Researchers Solved the mystery behind vaping-related lung disease


The Centers for Disease Control revealed the toxin that causes the lung disease which has killed 39 people while 2,051 people hospitalized

photo by Sarah Johnson.

The Centres for Disease Control and Prevention (CDC) has revealed the toxin that causes deadly vaping-related lung disease which has killed  39 people in the US. So far, at least 2,051 patients have been hospitalized.

CDC announced over the weekend that it was probably the toxic vitamin E Acetate found in the evaporation products

“This is the first time that we have detected a potential chemical of concern in biologic samples from patients with these lung injuries,” the CDC said.

Vitamin E Acetate is a nutritional component that affects many systems in the body and especially the skin. It is found in leafy green vegetables, olive oil, nuts, and dairy products. It is also known to be an antioxidant that can prevent skin damage.  Moreover, it is safe to use with food or authorized supplements.

However, the picture is completely different when you inhale it. It is a sticky component that in contact with the lungs becomes toxic and likely to cause severe damage: destroying the lung tissue, causing severe lung disease and even leading to death.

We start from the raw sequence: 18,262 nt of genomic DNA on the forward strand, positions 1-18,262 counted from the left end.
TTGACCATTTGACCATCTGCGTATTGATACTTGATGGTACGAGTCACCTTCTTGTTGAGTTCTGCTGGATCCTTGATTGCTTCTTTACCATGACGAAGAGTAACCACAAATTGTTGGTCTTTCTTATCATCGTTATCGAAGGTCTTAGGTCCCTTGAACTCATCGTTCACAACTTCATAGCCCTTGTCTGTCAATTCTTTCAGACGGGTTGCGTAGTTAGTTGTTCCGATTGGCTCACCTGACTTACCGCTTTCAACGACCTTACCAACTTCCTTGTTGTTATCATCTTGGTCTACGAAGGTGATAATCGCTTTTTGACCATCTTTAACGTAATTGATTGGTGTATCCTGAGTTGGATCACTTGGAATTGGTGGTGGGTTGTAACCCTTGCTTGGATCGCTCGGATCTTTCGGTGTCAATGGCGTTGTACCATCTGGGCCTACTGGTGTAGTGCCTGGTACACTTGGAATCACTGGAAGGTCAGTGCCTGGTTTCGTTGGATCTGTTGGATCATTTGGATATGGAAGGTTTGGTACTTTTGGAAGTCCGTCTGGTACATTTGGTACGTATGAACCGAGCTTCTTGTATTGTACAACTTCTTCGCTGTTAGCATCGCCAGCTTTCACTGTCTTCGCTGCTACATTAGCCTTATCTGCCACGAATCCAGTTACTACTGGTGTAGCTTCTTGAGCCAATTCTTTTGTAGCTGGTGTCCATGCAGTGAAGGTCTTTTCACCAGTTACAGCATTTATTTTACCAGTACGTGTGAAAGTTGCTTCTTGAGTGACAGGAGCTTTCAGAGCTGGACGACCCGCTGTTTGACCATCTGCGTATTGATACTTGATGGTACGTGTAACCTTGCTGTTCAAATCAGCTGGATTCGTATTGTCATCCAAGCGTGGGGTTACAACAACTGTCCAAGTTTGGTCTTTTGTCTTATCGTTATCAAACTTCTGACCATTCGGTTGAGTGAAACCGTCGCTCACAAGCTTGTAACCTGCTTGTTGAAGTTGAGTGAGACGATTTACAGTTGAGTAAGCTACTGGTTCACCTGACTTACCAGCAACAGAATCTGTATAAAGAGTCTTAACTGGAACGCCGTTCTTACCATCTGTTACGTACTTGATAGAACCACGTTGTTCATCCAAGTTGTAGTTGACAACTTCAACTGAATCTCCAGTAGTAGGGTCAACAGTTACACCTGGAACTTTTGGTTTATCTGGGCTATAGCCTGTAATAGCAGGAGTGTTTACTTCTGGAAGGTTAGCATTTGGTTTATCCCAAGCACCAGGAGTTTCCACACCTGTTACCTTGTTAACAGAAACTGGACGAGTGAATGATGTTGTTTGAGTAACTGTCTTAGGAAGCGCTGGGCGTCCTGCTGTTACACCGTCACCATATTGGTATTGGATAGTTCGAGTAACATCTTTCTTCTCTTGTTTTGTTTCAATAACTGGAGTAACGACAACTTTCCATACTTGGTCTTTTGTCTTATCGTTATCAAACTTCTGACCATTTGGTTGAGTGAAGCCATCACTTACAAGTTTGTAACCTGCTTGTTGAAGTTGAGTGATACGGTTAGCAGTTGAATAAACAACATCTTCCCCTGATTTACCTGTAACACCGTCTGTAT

The symptoms observed in patients include severe cough, shortness of breath, high fever, and in severe cases – lung failure.

Most patients said they had smoked vaping products containing THC, the high-producing ingredient in cannabis, before falling ill.

The CDC reports that fluid test results were analyzed from the lungs of 29 patients. 82% of them found THC, and 61% found nicotine. In all of them was found Vitamin E acetate.

“The new findings are significant because this is the first time a potential poisoning drug has been discovered,” said CDC VP Dr. Anne Schuchat. “The findings provide direct evidence that vitamin E acetate is likely to harm patients’ health.”

Dr. Schuechat noted that vitamin E acetate may be just one of the many toxins in the e-cigarette. The CDC tested many other substances that may be in the e-cigarette, but vegetable oils, mineral oil, kerosene and other oils were not found in the tests.

Meanwhile, e-cigarettes continue to charge victims. Prevent young people from becoming addicted to smoking.

Read more about: , ,